This one picture helped a father detect his son’s cancer

Can you spot it?

By Ellie McDonald

Young Jaxson Scrivens was welcomed into the world by his loving parents, Emily and Owen, five weeks ahead of schedule in what appeared to be in good health.

However, this sadly wasn’t the case.

One day, when at home with Jaxson, doting dad Owen decided to take a picture of him with the flash on.

But upon looking back at the picture, Owen noticed that one of Jaxson’s retinas were red, while the other showed a white reflection.

After some not-recommended-for-the-players-at-home googling, Owen and Emily decided to take the 14-month-old to a doctor, then an opthalmologist, then another two consultants to have his eye assessed.

And, as it turns out, following a retinal scan it was discovered that Jaxson has a type of cancer called retinoblastoma.

“Retinoblastoma is a childhood cancer arising from an over growth of retinal cells in one or both eyes and can strike from the time a child is in the womb up to five years of age (rarely later),” the description of Jaxson’s condition reads on his GoFundMe page.

“This cancer is treatable if caught early.”

And this is why the youngster started chemotherapy to try to save his eye – and his life – right away.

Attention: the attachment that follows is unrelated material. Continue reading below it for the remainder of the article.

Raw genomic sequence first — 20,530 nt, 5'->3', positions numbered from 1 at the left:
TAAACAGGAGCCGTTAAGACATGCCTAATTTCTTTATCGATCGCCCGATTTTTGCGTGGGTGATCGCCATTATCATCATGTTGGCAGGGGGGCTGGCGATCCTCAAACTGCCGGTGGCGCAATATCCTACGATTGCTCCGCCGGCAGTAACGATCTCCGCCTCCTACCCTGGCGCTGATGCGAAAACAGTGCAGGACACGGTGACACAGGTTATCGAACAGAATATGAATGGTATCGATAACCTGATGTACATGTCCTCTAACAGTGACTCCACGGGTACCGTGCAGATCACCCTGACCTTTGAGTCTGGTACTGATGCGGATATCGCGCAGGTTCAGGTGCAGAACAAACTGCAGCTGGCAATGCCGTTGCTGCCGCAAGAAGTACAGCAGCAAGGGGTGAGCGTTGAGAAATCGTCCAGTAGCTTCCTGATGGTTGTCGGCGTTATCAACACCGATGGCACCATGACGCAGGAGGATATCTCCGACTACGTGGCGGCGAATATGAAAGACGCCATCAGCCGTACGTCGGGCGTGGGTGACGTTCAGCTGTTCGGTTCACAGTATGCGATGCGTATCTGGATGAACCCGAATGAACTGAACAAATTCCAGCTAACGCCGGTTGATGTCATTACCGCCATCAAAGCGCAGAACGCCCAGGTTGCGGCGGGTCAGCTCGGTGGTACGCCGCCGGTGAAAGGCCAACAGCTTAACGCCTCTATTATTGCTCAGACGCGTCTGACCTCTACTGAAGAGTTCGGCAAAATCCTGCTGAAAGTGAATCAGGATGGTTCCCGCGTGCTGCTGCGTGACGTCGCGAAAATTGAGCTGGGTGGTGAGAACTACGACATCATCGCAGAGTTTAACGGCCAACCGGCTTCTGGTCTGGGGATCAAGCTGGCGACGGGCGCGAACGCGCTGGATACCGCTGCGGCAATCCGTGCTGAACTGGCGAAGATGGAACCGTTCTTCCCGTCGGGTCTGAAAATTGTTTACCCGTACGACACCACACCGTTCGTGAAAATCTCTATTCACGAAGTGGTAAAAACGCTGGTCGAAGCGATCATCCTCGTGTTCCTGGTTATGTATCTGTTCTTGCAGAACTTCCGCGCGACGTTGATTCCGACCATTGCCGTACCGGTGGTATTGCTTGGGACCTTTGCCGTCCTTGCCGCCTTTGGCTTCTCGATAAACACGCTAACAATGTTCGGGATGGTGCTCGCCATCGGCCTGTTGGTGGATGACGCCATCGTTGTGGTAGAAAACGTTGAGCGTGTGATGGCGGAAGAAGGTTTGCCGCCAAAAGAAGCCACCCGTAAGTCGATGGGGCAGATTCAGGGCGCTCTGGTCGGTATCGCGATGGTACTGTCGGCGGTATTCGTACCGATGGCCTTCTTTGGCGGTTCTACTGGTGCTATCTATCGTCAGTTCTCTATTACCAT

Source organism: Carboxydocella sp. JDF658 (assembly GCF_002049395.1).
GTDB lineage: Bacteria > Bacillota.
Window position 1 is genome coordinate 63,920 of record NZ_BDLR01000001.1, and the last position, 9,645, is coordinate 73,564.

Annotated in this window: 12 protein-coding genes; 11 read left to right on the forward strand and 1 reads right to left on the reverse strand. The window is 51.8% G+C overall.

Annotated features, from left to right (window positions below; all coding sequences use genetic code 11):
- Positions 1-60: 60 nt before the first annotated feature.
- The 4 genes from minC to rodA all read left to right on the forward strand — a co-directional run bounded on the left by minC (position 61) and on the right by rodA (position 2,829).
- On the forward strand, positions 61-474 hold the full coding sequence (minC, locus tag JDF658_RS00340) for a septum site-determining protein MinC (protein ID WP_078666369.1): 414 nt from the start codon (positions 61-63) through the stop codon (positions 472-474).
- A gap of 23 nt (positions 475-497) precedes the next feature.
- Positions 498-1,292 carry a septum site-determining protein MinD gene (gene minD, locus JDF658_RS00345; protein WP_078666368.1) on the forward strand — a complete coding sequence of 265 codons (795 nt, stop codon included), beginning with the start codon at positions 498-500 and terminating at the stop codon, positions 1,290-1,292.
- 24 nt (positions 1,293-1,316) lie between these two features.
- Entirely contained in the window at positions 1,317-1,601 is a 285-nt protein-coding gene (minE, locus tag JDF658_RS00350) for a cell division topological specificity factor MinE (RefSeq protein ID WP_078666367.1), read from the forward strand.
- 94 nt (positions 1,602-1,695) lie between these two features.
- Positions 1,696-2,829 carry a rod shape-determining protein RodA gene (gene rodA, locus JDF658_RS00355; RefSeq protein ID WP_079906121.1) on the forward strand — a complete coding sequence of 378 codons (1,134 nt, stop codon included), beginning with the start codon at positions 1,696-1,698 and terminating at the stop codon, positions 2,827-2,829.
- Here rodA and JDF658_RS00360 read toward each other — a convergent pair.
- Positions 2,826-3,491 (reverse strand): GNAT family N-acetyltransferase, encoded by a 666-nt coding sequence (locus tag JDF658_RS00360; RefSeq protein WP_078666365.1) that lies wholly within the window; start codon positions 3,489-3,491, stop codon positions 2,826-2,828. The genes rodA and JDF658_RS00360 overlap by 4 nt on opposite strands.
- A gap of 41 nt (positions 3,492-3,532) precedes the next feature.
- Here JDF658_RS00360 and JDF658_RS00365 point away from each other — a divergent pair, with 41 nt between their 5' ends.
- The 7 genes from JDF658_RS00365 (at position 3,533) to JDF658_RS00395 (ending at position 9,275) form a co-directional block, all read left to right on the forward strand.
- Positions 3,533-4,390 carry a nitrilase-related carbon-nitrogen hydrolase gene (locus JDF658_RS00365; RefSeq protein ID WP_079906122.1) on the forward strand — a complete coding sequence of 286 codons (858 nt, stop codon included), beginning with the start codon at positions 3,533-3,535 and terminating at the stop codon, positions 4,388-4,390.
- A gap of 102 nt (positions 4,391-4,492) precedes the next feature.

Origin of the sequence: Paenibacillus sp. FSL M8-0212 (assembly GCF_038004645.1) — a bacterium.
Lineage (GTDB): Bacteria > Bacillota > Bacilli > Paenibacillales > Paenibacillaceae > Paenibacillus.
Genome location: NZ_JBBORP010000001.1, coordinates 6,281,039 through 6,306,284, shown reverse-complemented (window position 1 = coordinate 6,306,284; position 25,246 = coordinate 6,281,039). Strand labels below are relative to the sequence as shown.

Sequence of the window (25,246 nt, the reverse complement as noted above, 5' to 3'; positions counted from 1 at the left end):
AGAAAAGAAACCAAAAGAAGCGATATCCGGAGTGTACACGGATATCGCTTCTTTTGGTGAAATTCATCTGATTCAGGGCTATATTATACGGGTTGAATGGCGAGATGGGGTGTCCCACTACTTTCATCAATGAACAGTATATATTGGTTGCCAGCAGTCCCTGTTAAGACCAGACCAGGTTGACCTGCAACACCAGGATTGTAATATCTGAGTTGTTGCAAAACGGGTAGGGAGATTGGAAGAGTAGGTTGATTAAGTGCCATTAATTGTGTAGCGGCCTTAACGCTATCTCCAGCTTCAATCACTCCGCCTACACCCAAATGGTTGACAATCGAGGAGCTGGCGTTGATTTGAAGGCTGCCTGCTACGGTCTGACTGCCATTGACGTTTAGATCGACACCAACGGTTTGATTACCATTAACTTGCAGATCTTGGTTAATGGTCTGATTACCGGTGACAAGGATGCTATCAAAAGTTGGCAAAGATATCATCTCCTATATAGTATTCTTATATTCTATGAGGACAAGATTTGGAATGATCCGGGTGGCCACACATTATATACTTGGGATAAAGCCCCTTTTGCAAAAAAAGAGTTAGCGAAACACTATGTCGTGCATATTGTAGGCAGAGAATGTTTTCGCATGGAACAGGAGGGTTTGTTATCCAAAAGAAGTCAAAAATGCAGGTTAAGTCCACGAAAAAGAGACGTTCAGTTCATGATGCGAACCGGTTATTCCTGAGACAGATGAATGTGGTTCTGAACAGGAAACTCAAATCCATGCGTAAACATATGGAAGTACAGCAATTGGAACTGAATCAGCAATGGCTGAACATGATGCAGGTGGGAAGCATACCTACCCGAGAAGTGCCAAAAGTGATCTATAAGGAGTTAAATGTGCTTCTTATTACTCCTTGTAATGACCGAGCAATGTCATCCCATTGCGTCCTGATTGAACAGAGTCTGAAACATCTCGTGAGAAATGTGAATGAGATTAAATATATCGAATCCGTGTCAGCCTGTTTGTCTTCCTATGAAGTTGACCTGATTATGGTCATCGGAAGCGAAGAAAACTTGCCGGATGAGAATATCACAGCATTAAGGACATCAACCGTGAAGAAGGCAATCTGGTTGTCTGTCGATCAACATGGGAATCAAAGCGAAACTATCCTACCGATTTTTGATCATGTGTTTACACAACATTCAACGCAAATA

"I looked through some old photos and you actually can see the point where it changes in late November," Owen tells Metro UK.

“There’d been nothing else wrong, although after we noticed the eye colour he started to develop a bit of a squint.”

“After the chemo he’s very sick for a couple of days, he’s just not his usual self and doesn’t want to do anything, but after a few days he gets back to his usual happy self.”

‘His sight is alright – they can’t do a proper eye test but from what they’ve found, he’s missing a bit of tunnel vision.”

“It’s going insanely well and we’re so proud of him.”

The young British couple are currently raising funds to help them ease the financial strains treating their little boy’s illness has rested on their shoulders, as well as to raise awareness about the disease itself.

“Some children at the hospital had both their eyes removed, which is horrible, and we want people to catch it early,” Owen explains.

“What’s really shocked us from talking to people is them saying ‘my niece or nephew had a white glow in their eye but we didn’t think anything of it’.”

If you would like to learn more about retinoblastoma, visit Australian Government Cancer Australia’s Children’s Cancer website for more information.

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